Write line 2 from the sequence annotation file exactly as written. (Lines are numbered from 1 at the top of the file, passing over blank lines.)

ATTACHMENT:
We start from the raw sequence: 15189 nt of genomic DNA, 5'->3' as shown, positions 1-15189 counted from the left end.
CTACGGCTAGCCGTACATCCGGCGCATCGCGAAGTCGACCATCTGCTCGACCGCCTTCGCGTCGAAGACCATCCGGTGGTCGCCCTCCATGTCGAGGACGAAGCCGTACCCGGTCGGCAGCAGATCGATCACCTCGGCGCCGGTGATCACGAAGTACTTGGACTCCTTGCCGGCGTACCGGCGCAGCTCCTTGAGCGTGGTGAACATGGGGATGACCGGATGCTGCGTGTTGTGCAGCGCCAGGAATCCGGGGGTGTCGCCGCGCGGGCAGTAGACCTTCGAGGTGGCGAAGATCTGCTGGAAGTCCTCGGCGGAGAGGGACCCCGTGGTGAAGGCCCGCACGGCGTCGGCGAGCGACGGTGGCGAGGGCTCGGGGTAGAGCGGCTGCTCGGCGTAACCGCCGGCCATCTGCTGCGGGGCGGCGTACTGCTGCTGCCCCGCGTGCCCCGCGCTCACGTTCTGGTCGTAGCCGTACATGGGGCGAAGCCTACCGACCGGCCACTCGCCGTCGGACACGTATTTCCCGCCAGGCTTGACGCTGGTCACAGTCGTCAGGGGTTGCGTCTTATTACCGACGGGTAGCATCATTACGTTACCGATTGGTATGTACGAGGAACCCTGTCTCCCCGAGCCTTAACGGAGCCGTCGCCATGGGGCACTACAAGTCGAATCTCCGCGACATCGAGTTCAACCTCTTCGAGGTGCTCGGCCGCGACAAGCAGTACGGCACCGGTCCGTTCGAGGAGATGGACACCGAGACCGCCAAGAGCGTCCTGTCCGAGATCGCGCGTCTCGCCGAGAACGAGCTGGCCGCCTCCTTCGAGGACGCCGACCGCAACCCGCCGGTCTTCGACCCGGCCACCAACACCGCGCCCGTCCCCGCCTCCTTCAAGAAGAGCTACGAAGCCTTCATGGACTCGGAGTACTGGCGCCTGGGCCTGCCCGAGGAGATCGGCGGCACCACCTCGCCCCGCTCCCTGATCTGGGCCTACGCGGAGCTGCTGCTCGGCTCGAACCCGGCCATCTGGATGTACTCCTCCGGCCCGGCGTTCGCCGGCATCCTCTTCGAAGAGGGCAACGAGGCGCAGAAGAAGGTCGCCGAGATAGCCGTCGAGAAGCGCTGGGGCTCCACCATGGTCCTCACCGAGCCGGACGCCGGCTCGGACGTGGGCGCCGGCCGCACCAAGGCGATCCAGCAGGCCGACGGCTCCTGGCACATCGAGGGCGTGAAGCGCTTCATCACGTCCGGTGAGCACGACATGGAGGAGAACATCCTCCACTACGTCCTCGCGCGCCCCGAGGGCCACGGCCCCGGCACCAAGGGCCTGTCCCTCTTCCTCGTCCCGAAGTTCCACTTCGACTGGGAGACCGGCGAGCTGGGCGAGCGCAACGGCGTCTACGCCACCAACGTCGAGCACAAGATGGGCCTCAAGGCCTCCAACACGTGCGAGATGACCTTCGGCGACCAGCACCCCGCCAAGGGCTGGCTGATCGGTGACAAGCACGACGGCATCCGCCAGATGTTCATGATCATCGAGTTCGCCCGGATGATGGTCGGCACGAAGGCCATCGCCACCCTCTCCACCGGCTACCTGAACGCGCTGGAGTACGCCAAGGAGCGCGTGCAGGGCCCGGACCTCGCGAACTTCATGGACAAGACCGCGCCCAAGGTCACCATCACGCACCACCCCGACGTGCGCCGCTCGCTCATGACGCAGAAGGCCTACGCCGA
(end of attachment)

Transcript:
CTACGGCTAGCCGTACATCCGGCGCATCGCGAAGTCGACCATCTGCTCGACCGCCTTCGCGTCGAAGACCATCCGGTGGTCGCCCTCCATGTCGAGGACGAAGCCGTACCCGGTCGGCAGCAGATCGATCACCTCGGCGCCGGTGATCACGAAGTACTTGGACTCCTTGCCGGCGTACCGGCGCAGCTCCTTGAGCGTGGTGAACATGGGGATGACCGGATGCTGCGTGTTGTGCAGCGCCAGGAATCCGGGGGTGTCGCCGCGCGGGCAGTAGACCTTCGAGGTGGCGAAGATCTGCTGGAAGTCCTCGGCGGAGAGGGACCCCGTGGTGAAGGCCCGCACGGCGTCGGCGAGCGACGGTGGCGAGGGCTCGGGGTAGAGCGGCTGCTCGGCGTAACCGCCGGCCATCTGCTGCGGGGCGGCGTACTGCTGCTGCCCCGCGTGCCCCGCGCTCACGTTCTGGTCGTAGCCGTACATGGGGCGAAGCCTACCGACCGGCCACTCGCCGTCGGACACGTATTTCCCGCCAGGCTTGACGCTGGTCACAGTCGTCAGGGGTTGCGTCTTATTACCGACGGGTAGCATCATTACGTTACCGATTGGTATGTACGAGGAACCCTGTCTCCCCGAGCCTTAACGGAGCCGTCGCCATGGGGCACTACAAGTCGAATCTCCGCGACATCGAGTTCAACCTCTTCGAGGTGCTCGGCCGCGACAAGCAGTACGGCACCGGTCCGTTCGAGGAGATGGACACCGAGACCGCCAAGAGCGTCCTGTCCGAGATCGCGCGTCTCGCCGAGAACGAGCTGGCCGCCTCCTTCGAGGACGCCGACCGCAACCCGCCGGTCTTCGACCCGGCCACCAACACCGCGCCCGTCCCCGCCTCCTTCAAGAAGAGCTACGAAGCCTTCATGGACTCGGAGTACTGGCGCCTGGGCCTGCCCGAGGAGATCGGCGGCACCACCTCGCCCCGCTCCCTGATCTGGGCCTACGCGGAGCTGCTGCTCGGCTCGAACCCGGCCATCTGGATGTACTCCTCCGGCCCGGCGTTCGCCGGCATCCTCTTCGAAGAGGGCAACGAGGCGCAGAAGAAGGTCGCCGAGATAGCCGTCGAGAAGCGCTGGGGCTCCACCATGGTCCTCACCGAGCCGGACGCCGGCTCGGACGTGGGCGCCGGCCGCACCAAGGCGATCCAGCAGGCCGACGGCTCCTGGCACATCGAGGGCGTGAAGCGCTTCATCACGTCCGGTGAGCACGACATGGAGGAGAACATCCTCCACTACGTCCTCGCGCGCCCCGAGGGCCACGGCCCCGGCACCAAGGGCCTGTCCCTCTTCCTCGTCCCGAAGTTCCACTTCGACTGGGAGACCGGCGAGCTGGGCGAGCGCAACGGCGTCTACGCCACCAACGTCGAGCACAAGATGGGCCTCAAGGCCTCCAACACGTGCGAGATGACCTTCGGCGACCAGCACCCCGCCAAGGGCTGGCTGATCGGTGACAAGCACGACGGCATCCGCCAGATGTTCATGATCATCGAGTTCGCCCGGATGATGGTCGGCACGAAGGCCATCGCCACCCTCTCCACCGGCTACCTGAACGCGCTGGAGTACGCCAAGGAGCGCGTGCAGGGCCCGGACCTCGCGAACTTCATGGACAAGACCGCGCCCAAGGTCACCATCACGCACCACCCCGACGTGCGCCGCTCGCTCATGACGCAGAAGGCCTACGCCGA